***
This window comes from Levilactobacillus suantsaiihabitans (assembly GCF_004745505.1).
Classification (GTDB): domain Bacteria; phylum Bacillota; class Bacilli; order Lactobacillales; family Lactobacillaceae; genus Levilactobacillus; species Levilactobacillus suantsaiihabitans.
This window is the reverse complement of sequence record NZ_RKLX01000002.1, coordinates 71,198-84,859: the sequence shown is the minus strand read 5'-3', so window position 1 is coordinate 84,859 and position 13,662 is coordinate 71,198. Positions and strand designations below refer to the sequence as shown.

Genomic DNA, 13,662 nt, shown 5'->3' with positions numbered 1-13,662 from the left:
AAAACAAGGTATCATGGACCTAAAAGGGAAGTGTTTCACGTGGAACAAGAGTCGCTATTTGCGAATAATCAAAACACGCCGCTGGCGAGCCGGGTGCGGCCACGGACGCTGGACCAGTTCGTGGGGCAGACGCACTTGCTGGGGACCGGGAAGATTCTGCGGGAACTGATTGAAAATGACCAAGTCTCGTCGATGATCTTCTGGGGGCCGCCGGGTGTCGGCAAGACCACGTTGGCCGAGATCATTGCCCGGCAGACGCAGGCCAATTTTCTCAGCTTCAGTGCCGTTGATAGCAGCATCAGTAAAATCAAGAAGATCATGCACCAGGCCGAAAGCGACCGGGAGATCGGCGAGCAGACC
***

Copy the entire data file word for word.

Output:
This window comes from Levilactobacillus suantsaiihabitans (assembly GCF_004745505.1).
Classification (GTDB): domain Bacteria; phylum Bacillota; class Bacilli; order Lactobacillales; family Lactobacillaceae; genus Levilactobacillus; species Levilactobacillus suantsaiihabitans.
This window is the reverse complement of sequence record NZ_RKLX01000002.1, coordinates 71,198-84,859: the sequence shown is the minus strand read 5'-3', so window position 1 is coordinate 84,859 and position 13,662 is coordinate 71,198. Positions and strand designations below refer to the sequence as shown.

Genomic DNA, 13,662 nt, shown 5'->3' with positions numbered 1-13,662 from the left:
AAAACAAGGTATCATGGACCTAAAAGGGAAGTGTTTCACGTGGAACAAGAGTCGCTATTTGCGAATAATCAAAACACGCCGCTGGCGAGCCGGGTGCGGCCACGGACGCTGGACCAGTTCGTGGGGCAGACGCACTTGCTGGGGACCGGGAAGATTCTGCGGGAACTGATTGAAAATGACCAAGTCTCGTCGATGATCTTCTGGGGGCCGCCGGGTGTCGGCAAGACCACGTTGGCCGAGATCATTGCCCGGCAGACGCAGGCCAATTTTCTCAGCTTCAGTGCCGTTGATAGCAGCATCAGTAAAATCAAGAAGATCATGCACCAGGCCGAAAGCGACCGGGAGATCGGCGAGCAGACC